Female directors taken by surprise: report

Most female directors didn’t ever seek their roles, according to a study by recruitment group Korn Ferry.

The survey of 57 female directors reveals only 22% actively planned for their first non-executive directorship.

Korn Ferry – examining how boards become more female-friendly – notes while women’s experiences on boards is mostly positive, diversity remains an issue.

According to the Australian Institute of Company Directors this reflects the comparatively low expectations of many women, despite the introduction of mandatory diversity reporting and disclosure by ASX in 2010.

Prior to this, women comprised 10% of ASX 200 board appointments. In 2010, 25% of appointments were women. But this dropped to 22% in 2012 and 2013.

Australian Institute of Company Directors general manager of communications and public affairs Steve Burrell told SmartCompany while ASX requirements have improved board access for women cultural impediments continue to impede female participation.

“Women have lower expectations in terms of their ability to gain director positions and as such they’re less likely to be actively planning for a directorship career,” he says.

“This reflects the reality of comparatively low numbers of women on our boards, and the minds of individuals and boards.”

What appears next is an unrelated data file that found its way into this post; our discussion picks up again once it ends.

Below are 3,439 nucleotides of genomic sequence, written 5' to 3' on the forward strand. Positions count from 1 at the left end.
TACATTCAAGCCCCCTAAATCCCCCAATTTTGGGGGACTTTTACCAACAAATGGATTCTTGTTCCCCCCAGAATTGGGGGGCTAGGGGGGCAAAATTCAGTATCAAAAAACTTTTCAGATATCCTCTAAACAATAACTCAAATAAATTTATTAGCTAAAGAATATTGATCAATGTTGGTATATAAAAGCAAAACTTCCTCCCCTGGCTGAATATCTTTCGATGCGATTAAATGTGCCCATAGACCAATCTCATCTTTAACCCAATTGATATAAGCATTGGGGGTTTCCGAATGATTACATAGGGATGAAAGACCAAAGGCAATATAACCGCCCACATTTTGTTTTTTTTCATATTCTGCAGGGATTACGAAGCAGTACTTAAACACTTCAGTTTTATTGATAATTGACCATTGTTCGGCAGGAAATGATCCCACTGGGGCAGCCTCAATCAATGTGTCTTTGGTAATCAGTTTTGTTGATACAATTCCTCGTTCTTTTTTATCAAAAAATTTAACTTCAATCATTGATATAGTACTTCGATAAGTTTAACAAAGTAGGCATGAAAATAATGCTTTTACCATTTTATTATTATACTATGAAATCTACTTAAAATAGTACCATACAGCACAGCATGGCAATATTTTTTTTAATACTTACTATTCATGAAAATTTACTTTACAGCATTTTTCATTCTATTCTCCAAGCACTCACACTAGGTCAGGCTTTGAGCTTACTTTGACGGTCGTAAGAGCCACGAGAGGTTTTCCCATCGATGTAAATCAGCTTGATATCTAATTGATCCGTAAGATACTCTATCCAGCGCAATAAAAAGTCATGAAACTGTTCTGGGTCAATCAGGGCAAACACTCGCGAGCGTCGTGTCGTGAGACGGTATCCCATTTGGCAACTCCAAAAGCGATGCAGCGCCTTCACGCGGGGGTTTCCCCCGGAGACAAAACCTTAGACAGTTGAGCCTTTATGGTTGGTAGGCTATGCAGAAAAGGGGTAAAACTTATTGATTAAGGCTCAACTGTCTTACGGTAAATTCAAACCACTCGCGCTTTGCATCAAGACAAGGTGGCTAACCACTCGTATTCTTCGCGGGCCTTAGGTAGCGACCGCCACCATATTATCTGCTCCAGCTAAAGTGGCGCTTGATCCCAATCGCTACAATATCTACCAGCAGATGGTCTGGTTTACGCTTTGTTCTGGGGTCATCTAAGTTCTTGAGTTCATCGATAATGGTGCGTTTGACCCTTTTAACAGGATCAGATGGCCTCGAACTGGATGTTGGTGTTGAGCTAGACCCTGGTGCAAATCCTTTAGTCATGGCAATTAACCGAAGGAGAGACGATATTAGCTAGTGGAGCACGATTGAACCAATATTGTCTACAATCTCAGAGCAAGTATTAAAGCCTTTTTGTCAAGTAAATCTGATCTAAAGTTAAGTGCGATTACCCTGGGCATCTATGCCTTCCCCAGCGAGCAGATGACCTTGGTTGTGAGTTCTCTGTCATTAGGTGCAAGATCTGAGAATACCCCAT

A Korn Ferry spokesperson says the survey shows women bring a greater range of experiences to boards compared to men, citing a respondent who sat on 13 not-for-profit boards prior to directorship.

“A lot of men who sit on boards come through senior executive roles… the pathways that women have to directorships are different to the pathways men have, but equally legitimate.”

The spokesperson says companies and boards must ensure they take on women from a greater range of backgrounds.

“To build a diverse board, companies need to enlarge the candidate pool… this means considering diverse pathways of their directors.”

Respondents told Korn Ferry they want to see companies increase female representation at a board level by increasing the number of female senior executives, filling open board positions with women and promoting female NEDs to chair board committees.

Women also want firms to include at least two women on each shortlist for NED roles.


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